Tuesday, June 20, 2023 from 10:30AM - 12:00PM EST via Webinar
Presented by: Dr. David Kayzak and Dr. Shannon White of USGS Eastern Ecological Science Center
Atlantic sturgeon is one of the most iconic fishes inhabiting the Hudson River. This long-lived, anadromous species was once the target of a popular commercial fishery, but historic overharvest and habitat loss has resulted in the population’s collapse and eventual listing under the Endangered Species Act. Over the last decade, collaborative efforts between non-profit, state, and federal agencies have made significant progress in identifying threats to Atlantic sturgeon recovery in the Hudson River and improving the efficacy of conservation efforts. In this talk, we review how Atlantic sturgeon science has advanced in the last decade, with a particular emphasis on how the U.S. Geological Survey Eastern Ecological Science Center is collaborating with partners to use genetic data to inform Atlantic sturgeon recovery in the Hudson River.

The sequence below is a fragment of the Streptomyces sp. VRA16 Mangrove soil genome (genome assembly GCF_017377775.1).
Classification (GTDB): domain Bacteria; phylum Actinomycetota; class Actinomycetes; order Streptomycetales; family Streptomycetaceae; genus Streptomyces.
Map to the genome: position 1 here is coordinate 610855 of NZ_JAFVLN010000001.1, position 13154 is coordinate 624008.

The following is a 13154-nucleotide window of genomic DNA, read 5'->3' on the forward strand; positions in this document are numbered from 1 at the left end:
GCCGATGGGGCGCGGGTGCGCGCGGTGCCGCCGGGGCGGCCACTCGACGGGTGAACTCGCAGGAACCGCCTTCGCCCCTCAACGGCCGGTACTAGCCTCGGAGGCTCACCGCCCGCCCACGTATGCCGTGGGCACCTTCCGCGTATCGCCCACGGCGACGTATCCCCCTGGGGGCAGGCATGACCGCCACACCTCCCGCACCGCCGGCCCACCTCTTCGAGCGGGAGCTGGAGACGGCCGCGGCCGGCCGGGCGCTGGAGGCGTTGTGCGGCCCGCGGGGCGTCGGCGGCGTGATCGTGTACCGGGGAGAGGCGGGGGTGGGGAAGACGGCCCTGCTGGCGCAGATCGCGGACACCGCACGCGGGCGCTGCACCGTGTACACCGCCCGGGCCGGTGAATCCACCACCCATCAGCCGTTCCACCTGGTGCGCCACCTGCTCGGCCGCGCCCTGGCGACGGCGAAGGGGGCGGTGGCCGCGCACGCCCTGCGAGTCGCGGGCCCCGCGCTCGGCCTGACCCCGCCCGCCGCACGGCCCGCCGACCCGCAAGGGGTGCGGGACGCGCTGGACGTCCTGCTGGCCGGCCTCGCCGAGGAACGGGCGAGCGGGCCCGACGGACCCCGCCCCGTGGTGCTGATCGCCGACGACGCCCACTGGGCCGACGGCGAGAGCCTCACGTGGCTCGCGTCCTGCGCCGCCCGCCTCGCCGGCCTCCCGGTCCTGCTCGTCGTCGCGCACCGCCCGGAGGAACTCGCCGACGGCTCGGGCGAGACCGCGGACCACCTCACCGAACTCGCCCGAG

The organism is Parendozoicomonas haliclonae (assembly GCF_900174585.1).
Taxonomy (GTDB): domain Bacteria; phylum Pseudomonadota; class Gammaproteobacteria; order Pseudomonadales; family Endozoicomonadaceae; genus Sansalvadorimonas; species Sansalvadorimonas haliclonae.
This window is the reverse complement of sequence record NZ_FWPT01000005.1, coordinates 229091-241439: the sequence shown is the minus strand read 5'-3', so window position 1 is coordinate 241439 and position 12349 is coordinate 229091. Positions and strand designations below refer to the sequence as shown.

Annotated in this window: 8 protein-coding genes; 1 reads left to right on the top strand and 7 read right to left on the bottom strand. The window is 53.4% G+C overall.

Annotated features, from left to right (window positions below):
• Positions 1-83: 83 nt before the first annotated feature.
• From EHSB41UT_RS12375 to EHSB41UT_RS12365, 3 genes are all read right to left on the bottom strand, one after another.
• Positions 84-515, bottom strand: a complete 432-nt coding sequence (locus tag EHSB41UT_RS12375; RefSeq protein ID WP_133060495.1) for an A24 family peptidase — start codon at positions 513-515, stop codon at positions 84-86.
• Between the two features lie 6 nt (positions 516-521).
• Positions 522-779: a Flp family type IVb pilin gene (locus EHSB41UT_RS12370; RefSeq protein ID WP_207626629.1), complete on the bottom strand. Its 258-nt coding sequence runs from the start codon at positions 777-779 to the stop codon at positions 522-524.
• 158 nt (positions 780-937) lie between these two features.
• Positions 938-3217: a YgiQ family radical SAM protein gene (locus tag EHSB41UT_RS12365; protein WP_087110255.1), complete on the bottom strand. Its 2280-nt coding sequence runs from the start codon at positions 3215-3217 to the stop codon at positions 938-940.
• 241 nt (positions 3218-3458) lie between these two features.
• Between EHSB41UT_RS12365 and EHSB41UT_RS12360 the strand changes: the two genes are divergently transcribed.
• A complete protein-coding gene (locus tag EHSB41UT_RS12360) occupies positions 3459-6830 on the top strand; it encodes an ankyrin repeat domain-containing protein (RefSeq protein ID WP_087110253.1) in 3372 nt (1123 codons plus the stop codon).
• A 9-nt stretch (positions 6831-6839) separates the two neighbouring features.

Shannon and Dave work together at the U.S. Geological Survey Eastern Ecological Science Center, where they combine molecular technologies, novel field methods, and advanced statistical modeling to provide decision-relevant information for species of conservation concern. Much of their research focuses on understanding and mitigating anthropogenic threats to coldwater and anadromous fishes. Their work leverages numerous collaborations to address conservation needs at a variety of spatial scales, from isolated populations of endemic salamanders and brook trout in the highest elevations of the southern Appalachians, to migratory fishes which roam hundreds of miles along the continental shelf.